Another long day for us today. A drive to almost the northernmost point of New Zealand, Cape Reinga.
A VERY winding road took us through farmland and small towns. We stopped for coffee and a meat pie (best fast food around!!) and made it to the Cape. A light rain fell as we approached, then cleared to beautiful almost cloudless blue sky, matched with a more vivid deep blue of the Tasman sea on our left and the Pacific ocean on our right! The rough water below the lighthouse is where the two bodies of water meet, usually turbulently!
The Three Kings islands, know as Manawatawhi (panting breath) to the Maori, it is a protected group of 13, now uninhabited, islands that since 1930 have been protected as a sanctuary for endemic species, “New Zealand’s wildlife jewels”.
To our left we look towards Motuopau island where the old lighthouse stood, past the huge shifting sand dunes.
To our right is the most spiritually significant place in New Zealand, Te Rerenga Wairua. “It is here that after death, all Māori spirits travel up the coast and over the wind-swept vista to the pohutukawa tree” where “They descend into the underworld (reinga) by sliding down a root into the sea below. The spirits then travel underwater to the Three Kings Islands where they climb out onto Ohaua, the highest point of the islands and bid their last farewell before returning to the land of their ancestors, Hawaiiki-A-Nui.”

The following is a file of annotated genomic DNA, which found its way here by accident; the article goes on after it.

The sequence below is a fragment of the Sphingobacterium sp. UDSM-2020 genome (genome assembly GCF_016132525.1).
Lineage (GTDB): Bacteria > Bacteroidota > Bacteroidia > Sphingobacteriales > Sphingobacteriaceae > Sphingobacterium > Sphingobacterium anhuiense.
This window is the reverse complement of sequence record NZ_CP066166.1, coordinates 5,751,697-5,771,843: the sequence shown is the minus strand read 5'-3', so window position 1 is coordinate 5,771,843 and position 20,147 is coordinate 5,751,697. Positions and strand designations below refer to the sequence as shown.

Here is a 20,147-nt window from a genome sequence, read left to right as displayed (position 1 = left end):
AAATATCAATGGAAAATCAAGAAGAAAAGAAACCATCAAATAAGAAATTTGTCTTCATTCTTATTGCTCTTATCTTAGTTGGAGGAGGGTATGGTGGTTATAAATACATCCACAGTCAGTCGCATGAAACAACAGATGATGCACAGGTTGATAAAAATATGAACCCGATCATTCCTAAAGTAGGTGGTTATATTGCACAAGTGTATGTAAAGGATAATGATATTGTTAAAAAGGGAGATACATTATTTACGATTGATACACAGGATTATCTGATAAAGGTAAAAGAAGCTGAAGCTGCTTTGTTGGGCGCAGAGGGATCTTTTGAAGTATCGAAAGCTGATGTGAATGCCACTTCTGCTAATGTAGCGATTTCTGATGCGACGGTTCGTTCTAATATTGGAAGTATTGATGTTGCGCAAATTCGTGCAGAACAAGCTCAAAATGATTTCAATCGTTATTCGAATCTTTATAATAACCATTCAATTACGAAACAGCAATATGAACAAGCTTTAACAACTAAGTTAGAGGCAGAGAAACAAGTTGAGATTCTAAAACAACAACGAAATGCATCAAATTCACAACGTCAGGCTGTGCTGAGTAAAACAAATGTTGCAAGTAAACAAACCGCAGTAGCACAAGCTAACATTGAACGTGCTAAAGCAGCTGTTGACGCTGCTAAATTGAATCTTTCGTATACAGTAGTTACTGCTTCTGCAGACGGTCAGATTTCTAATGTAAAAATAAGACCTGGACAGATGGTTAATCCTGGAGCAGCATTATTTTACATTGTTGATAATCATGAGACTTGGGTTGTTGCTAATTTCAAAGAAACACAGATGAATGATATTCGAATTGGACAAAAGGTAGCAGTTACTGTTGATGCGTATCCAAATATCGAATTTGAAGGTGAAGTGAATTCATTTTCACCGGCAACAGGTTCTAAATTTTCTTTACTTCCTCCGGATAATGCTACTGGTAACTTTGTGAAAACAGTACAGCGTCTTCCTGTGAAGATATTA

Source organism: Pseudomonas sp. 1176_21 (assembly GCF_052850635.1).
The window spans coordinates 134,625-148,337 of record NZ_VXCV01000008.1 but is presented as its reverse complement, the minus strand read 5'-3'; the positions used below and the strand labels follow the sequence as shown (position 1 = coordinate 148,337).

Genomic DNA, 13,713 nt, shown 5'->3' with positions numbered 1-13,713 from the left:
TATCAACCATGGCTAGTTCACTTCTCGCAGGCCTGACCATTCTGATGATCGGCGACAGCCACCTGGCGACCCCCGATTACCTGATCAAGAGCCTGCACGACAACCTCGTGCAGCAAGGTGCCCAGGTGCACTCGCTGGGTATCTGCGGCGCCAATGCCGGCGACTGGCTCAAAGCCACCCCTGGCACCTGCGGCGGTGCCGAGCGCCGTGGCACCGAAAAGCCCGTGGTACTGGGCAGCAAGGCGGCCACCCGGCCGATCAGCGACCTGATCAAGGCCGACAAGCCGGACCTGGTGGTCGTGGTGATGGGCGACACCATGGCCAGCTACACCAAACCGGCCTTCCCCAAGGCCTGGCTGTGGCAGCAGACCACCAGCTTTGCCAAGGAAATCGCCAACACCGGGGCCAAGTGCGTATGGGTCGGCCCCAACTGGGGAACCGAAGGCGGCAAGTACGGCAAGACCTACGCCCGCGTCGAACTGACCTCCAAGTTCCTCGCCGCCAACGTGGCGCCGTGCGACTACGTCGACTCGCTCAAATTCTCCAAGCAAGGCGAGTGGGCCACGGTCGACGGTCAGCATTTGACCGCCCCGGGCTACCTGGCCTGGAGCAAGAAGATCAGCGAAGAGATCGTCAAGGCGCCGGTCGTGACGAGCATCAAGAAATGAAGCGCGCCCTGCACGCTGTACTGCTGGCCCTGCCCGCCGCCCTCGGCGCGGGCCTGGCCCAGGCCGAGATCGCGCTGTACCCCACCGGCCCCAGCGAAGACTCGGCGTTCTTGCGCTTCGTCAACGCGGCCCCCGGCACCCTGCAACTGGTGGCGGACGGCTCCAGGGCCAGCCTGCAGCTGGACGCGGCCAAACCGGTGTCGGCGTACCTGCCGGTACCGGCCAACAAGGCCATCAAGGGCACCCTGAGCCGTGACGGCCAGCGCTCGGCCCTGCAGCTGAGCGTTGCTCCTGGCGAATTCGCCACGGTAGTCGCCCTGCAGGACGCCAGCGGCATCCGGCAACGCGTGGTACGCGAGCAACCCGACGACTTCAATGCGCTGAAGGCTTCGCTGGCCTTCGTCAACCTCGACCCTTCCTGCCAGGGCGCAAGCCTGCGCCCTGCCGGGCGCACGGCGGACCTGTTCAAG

At the lighthouse a signpost lets you know how far away you are from many places!
We headed back down the peninsula, exploring gravel roads as we went. We stopped for lunch at Tapotupotu (low-lying) campground on a beautiful bay on the Pacific side.
Another stop was on the Tasman sea side of the peninsula, at Te Paki creek, to see the huge sand dunes!At Kapowairua (Spirit Bay) campground, we walked on the beach in the wind and watched (wild?) horses grazing on the hillsides.At the high water mark the sand is mixed with crushed seashells of all colors and sizes!
And finally we reached the south end of 90 mile beach, which starts way up at the Te Paki sand dunes!
We got home right at dark, our longest day out yet!